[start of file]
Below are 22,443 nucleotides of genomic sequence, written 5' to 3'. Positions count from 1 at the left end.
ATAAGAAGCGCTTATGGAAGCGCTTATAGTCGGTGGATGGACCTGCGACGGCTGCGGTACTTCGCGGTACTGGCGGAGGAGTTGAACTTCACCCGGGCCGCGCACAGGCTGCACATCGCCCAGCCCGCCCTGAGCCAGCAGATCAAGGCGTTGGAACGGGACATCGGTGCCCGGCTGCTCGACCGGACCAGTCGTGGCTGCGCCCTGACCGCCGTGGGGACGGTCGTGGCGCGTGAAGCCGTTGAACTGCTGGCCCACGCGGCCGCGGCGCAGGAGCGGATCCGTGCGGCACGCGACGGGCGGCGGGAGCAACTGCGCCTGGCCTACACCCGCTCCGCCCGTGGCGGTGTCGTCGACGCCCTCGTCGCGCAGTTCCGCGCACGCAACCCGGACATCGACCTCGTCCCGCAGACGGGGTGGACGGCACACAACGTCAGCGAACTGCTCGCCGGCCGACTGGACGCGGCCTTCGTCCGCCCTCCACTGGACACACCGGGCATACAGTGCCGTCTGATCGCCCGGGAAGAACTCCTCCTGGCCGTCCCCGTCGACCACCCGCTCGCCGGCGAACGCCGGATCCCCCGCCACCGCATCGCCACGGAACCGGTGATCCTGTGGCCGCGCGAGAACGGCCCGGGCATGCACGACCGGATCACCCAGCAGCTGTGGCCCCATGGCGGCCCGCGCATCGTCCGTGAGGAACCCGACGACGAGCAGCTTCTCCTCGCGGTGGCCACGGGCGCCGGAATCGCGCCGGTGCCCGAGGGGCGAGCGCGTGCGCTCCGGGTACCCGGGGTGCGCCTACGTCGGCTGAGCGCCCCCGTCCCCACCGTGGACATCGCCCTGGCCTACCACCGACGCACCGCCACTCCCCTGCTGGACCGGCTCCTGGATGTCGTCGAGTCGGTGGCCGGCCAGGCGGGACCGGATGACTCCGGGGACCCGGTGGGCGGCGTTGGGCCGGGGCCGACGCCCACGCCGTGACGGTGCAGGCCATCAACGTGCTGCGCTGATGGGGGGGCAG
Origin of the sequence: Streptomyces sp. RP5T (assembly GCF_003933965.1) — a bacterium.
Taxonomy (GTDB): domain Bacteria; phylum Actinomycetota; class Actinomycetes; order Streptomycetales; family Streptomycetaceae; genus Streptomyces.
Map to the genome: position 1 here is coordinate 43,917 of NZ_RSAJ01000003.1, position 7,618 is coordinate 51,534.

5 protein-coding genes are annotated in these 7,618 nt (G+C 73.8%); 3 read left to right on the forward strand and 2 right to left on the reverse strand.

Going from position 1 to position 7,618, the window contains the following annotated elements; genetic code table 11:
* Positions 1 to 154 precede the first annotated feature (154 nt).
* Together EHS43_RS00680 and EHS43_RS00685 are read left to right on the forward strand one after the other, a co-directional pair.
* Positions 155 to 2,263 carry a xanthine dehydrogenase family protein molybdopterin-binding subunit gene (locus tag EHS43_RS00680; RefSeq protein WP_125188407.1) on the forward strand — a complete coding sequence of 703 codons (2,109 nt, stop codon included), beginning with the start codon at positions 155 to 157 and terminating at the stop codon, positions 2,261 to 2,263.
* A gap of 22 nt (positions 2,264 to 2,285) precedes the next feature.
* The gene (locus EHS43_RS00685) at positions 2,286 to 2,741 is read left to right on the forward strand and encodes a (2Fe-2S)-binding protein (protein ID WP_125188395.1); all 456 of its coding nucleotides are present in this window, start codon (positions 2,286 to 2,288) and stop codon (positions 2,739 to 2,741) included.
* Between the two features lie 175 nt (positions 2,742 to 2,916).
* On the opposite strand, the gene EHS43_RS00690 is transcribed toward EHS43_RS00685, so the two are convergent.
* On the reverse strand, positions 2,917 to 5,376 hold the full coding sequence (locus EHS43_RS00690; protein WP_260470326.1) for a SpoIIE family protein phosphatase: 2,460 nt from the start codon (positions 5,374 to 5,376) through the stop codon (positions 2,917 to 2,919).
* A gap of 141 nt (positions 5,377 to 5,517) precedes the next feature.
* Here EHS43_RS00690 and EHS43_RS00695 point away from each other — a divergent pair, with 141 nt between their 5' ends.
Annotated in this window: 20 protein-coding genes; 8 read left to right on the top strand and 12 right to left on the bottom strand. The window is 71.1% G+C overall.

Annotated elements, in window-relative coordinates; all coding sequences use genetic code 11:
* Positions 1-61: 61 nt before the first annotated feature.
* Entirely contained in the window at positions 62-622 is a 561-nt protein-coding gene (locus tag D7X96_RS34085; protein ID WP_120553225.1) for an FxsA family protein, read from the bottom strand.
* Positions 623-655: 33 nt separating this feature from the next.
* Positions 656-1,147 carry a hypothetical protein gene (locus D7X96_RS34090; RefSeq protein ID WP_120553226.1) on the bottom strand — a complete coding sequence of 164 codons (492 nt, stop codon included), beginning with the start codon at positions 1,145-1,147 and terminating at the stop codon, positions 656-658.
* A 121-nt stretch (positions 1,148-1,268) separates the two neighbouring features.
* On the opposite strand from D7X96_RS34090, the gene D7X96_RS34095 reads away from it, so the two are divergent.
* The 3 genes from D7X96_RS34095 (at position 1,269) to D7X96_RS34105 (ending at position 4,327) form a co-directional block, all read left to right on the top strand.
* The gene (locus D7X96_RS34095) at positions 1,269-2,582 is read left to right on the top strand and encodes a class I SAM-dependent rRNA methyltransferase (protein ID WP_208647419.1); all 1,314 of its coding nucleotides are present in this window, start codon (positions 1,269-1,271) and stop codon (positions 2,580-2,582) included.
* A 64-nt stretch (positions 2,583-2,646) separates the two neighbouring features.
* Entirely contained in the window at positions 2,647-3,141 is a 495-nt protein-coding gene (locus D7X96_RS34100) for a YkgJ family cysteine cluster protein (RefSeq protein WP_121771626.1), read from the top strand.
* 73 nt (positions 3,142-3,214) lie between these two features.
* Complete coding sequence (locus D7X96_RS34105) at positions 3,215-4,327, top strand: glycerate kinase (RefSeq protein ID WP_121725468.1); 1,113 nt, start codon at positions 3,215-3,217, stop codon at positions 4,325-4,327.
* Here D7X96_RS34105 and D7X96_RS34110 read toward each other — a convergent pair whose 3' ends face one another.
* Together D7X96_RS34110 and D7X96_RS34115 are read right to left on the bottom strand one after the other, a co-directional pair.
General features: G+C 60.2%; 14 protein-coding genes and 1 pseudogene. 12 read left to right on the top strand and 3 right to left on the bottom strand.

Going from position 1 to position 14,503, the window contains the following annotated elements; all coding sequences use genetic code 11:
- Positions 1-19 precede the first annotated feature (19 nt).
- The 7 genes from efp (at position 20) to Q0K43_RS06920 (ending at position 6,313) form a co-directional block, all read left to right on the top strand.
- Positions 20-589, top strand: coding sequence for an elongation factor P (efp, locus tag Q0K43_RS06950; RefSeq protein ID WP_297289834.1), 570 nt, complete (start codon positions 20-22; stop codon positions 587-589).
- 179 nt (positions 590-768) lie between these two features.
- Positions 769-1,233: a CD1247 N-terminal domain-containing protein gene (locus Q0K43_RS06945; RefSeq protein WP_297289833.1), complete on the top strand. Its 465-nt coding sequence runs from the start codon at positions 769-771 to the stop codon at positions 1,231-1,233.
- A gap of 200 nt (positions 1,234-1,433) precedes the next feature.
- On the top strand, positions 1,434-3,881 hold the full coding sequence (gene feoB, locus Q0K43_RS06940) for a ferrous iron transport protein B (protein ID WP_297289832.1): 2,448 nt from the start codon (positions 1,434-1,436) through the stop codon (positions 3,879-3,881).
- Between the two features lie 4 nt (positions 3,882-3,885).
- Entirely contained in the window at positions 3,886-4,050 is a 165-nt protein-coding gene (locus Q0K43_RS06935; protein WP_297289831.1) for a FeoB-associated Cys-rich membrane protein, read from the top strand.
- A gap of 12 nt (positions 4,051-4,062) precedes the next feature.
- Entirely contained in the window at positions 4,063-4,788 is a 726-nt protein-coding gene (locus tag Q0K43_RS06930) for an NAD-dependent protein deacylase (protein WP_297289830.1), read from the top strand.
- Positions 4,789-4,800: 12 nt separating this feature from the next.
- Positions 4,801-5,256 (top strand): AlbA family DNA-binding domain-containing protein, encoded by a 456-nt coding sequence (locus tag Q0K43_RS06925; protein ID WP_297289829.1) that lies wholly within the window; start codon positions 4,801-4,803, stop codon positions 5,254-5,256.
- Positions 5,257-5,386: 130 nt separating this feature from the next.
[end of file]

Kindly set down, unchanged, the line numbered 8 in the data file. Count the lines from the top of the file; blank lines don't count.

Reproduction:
* Positions 1 to 154 precede the first annotated feature (154 nt).